Would an F1 Salary Cap Hold Back Investment in Young Drivers?

Would an F1 Salary Cap Hold Back Investment in Young Drivers?

Will there ever be an F1 salary cap? There has been much debate, but no real action when it comes to the idea and no real moves towards one. Some see the debate as not really a debate at all due to the fact that nobody in F1 seems to be really pushing for such a cap, so the question has to be, why does it keep coming up?

Most seem to agree that it is currently a mere matter of public posturing by the teams and drivers as a way to perhaps compromise on other issues in the sport. Some I am sure think it is a necessity in today’s fiscal climate but they seem to be in the minority for now.

Regardless of the reasons, I present to you two differing views on the impact that such a cap could theoretically have on young drivers. Since such a cap may or may not happen, it is interesting to understand the issue and to see if such a cap would be a detriment or not to young driver development. Here is a brief summary of the two competing views of what would be the impact of such a salary cap on the development of young race drivers.

F1 Feeder Series looks at how an F1 salary cap could impose financial hurdles on junior drivers. “Sponsors put faith in the budding young talent in front of them in a bid to make a financial return. Ultimately, an investor isn’t going to fork out $1 million for a season in Formula 3 if they don’t believe their driver can make it further up the junior formula ladder, because otherwise, the profit margin won’t rise with them.” Essentially, they are arguing that nobody would invest in young drivers due to the fact that a driver salary cap could potentially reduce or eliminate the ROI in investing in a young driver.

While that is the mainstream argument being presented against a salary cap and it does have its merits, Joe Saward has a different take. In a recent Green Notebook column, Saward tackles the issue and argues that such a cap may in fact give young drivers even more commercial opportunities than today. The key is in them controlling their NIL (Name, Image, Likeness) rights. “The key is that the stars can make money from endorsements and so investors who put money into youngsters will still get their share of the overall returns. They will not go hungry. These days driver may not be keen to run their own commercial operations but they can afford to pay people to do so, rather than relying on the teams. Drivers can thus earn a lot and if they want more than the salary cap allows them, they can work a little harder to get it. It is actually more of a free market than is currently the case… So what it really means is that that there would be a realignment of the money flows, rather than a loss of revenue. It will add more value to the teams because they will have to pay out less, but it will not impact on sponsorship revenues, as long as the sport remains popular…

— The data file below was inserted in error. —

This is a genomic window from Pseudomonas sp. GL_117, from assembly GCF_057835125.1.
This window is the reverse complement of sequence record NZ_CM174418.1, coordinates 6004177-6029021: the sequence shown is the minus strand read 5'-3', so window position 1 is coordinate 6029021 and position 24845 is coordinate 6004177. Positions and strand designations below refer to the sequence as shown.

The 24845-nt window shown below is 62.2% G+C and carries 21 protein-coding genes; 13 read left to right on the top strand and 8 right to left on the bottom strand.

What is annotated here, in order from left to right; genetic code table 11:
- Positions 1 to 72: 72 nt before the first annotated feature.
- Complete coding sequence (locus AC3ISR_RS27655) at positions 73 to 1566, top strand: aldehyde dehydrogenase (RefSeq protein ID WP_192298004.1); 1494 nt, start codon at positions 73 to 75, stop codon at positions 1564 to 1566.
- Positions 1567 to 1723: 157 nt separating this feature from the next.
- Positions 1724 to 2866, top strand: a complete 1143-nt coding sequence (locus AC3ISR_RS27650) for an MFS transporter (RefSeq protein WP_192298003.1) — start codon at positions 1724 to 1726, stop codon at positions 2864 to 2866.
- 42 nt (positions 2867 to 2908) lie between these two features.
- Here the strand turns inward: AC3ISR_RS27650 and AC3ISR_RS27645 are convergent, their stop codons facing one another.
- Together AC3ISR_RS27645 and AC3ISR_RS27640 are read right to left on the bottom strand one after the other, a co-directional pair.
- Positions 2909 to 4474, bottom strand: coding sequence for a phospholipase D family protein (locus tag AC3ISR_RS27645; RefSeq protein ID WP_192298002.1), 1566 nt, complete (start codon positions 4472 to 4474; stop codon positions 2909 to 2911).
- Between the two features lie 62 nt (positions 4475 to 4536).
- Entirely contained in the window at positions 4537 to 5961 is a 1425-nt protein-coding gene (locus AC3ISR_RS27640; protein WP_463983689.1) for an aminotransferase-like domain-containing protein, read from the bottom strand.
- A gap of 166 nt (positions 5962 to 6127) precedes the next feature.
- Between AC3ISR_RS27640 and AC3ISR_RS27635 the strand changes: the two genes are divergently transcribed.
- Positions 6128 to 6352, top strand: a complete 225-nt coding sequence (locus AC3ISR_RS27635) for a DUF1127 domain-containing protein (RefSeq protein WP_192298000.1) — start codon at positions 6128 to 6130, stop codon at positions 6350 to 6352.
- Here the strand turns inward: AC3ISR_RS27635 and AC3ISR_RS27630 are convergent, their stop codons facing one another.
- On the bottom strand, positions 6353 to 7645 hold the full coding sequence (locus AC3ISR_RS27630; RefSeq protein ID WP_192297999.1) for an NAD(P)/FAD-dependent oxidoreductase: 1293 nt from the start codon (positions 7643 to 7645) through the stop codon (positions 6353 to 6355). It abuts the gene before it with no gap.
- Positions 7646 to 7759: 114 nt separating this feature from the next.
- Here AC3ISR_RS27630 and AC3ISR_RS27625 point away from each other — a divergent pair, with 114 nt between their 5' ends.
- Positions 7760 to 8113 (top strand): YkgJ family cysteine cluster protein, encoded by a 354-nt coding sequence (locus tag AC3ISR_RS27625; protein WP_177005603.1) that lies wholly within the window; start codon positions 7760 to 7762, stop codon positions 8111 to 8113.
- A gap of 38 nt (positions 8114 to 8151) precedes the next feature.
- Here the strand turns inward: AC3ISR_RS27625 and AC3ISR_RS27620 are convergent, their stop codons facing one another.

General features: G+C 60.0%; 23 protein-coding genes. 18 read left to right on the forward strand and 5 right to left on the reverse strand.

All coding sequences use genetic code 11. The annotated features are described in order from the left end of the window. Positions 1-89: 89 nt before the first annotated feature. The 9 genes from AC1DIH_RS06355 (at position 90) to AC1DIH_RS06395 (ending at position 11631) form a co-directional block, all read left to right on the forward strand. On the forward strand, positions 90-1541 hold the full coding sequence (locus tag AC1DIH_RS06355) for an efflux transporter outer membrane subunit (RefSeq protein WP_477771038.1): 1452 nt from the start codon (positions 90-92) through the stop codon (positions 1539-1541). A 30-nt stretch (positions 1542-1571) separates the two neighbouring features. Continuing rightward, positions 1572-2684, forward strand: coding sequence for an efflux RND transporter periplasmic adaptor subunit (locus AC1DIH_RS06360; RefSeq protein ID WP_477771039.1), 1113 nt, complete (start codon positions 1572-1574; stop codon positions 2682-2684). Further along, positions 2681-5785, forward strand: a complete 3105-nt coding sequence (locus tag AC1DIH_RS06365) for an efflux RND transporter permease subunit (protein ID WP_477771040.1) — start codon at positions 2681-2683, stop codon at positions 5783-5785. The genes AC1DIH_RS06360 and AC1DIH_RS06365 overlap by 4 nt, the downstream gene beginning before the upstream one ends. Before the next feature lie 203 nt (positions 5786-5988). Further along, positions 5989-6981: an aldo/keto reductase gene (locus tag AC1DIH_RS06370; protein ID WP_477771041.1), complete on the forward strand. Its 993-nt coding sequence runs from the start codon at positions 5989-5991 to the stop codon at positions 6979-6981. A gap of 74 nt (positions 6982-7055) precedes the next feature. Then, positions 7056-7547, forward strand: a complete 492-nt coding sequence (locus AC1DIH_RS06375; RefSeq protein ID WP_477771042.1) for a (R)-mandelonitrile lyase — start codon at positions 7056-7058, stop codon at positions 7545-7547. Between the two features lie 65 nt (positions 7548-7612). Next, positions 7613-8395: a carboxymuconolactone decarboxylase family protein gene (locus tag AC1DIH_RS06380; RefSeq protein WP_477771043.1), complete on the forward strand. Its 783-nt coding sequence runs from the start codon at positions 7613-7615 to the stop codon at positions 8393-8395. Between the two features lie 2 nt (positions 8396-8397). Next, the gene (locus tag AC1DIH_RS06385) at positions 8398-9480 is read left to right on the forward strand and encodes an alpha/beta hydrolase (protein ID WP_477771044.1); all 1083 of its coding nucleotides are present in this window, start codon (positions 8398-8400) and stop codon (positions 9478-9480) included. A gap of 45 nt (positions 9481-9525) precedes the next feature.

With the issue of NIL rights exploding in the United States in college athletics, having a team control those rights may be something that will come up for negotiation in the future. Motorsport is a business and drivers may start to push to have more control over their name, image and likeness. If a driver cap is ever eventually imposed, expect that push to become more forceful over time. It will be a fascinating development to watch.

In my opinion, we will not see a salary cap in Formula One any time soon because it simply has not been considered as important as a cap on car development in reducing expenses for an F1 team. For the time being, it will remain a free market for driver services, but expect young drivers to push for more say in how their NIL rights are exploited.

Mark Boudreau
Author: Mark Boudreau

Mark is the publisher of Motorsport Prospects. As a former lawyer, he applies his legal background and research skills to assist race drivers by showcasing the resources they need to make their motorsport careers happen.